TV’s share of total UK advertising expenditure has held steady at 25% over the last decade, despite the rise of online advertising, and TV can still be regarded as the largest ad medium in the UK, according to the latest results from the AA/WARC Expenditure Report, released today.

TV adspend rose 0.2% year-on-year to a record high £5.3bn in 2016, despite a 0.5% dip in spot spend (90% of the total) – the first recorded instance since 2012. Conversely, internet adspend rose 13.4% to a new high of £10.3bn last year.

A conventional view of the ad market would suggest that this gave internet a 48% share of total adspend, placing it as the largest ad medium in the UK (as it has been since 2011). But this would not tell the whole story.

‘Internet’, as a term, is archaic in the phrasebook of modern marketing. Yet from a research perspective, it is still used to encompass the panoply of formats being adopted to reach the online consumer. These include social, native, content & advertorial, outstream/in-read video, search, pre/mid/post roll video, recruitment classified, banners, rich media and many more, all of which can be served via a desktop/laptop PC, mobile or tablet device, and all of which are attracting increasing investment.

Further, a growing amount of online ad inventory is being traded programmatically (i.e. automatically, by machines). Seventy two percent (£2.71bn) of online display advertising was bought and sold in this way last year, according to the Internet Advertising Bureau.

So as the online ecosystem continues to diversify, a catch-all term to encompass it becomes inadequate in the pursuit for precision. So too does comparing this umbrella term with other media to calculate accurate shares of UK adspend.

Should the money spent on Google AdWords be compared directly to that spent on a John Lewis Christmas spot, for example? Does the money spent to list property online weigh equal with that used to place posters on busses?

The answer is yes, given that every £1 spent to sell a product is worth the same, regardless of the medium used to sell it. However, in order to accurately identify the precise make-up of the UK advertising market, a strong case could be made to the contrary.

As an independent and impartial organisation since inception, WARC is well placed to present such a case.

Display advertising accounted for just over two-thirds of total UK adspend in 2016, a share that has been steadily decreasing since 2010. The main reason for this shift is the rise of online paid-for-search, a market worth £5bn last year, up 122.3% over the period. Indeed, we believe that one in four pounds spent on advertising this year will go to search.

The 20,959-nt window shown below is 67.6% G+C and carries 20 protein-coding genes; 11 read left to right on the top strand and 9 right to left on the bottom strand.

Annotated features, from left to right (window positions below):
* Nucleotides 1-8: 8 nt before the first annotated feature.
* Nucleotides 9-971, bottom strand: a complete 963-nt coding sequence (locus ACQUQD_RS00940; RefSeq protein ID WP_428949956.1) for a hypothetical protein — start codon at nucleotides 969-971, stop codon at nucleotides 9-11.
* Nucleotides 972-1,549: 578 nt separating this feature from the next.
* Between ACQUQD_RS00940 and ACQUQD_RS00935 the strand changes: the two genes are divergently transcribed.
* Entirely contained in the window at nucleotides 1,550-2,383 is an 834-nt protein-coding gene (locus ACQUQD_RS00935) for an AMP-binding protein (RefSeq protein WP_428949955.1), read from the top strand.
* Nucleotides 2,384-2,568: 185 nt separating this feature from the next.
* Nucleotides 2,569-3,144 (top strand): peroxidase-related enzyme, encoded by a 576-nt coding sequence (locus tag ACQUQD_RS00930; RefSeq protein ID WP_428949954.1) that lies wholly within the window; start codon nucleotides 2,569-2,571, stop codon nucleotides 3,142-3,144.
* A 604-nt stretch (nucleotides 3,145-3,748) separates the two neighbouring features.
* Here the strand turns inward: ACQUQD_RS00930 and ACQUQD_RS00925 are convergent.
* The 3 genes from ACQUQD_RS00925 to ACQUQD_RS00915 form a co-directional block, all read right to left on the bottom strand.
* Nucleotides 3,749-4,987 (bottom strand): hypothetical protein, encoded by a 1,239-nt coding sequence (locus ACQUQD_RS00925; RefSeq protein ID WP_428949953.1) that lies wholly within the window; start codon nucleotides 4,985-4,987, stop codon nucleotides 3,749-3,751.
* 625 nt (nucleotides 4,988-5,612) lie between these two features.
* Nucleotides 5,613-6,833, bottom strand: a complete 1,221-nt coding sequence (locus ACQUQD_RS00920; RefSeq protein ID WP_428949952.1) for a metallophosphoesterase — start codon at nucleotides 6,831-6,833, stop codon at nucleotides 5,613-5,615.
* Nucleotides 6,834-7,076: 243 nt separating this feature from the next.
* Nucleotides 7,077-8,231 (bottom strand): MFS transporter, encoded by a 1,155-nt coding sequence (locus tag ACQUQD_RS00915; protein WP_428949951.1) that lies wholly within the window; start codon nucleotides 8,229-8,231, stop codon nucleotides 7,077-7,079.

Search regards fees paid by advertisers to online companies to list and/or link their domain to a specific search word or phrase. If we were to say that this form of advertising is very different to a radio spot or a magazine spread, and discount it, along with money spent on classified ads for jobs, second hand motors, property etc. (10% of total UK adspend), we’re left with the display definition previously cited. Charting the display market, as above, portrays a very different advertising landscape, one in which TV, not internet, holds the most value.

As well as being display-only, the chart also employs a “pure play” definition of internet, a value developed by WARC in conjunction with the IAB/PwC to measure online-only businesses. This total excludes income from ads on the digital platforms of traditional media owners. Therefore, revenues from ads on ITV Hub are assigned to TV, and those on to newsbrands, et cetera.

We can expand on this idea further by splitting out display, search and classified advertising expenditure across all traditional and online pure play channels. Doing so creates what we believe to be the most accurate portrayal of the UK ad market available.

The picture that emerges is truly remarkable. We can see that, at approximately 25%, TV’s share of total UK advertising spend has held steady over the last decade. This despite the rise of online pure play formats, particularly search and mobile display. What this suggests is that, far from cannibalising TV spend, online ads have been used in conjunction with TV campaigns over this time.

The TV figure incorporates spot, sponsorship, product placement, advertiser-funded programming and (online) broadcaster video-on-demand – all display formats. Taken together, TV is still the largest ad medium in the UK, its share of total adspend 16.8 percentage points greater than its nearest display counterpart, mobile.

To find out more about how the AA/WARC Expenditure Report helps clients to understand trends in media spend, and enables them to plan for the future, subscribe today.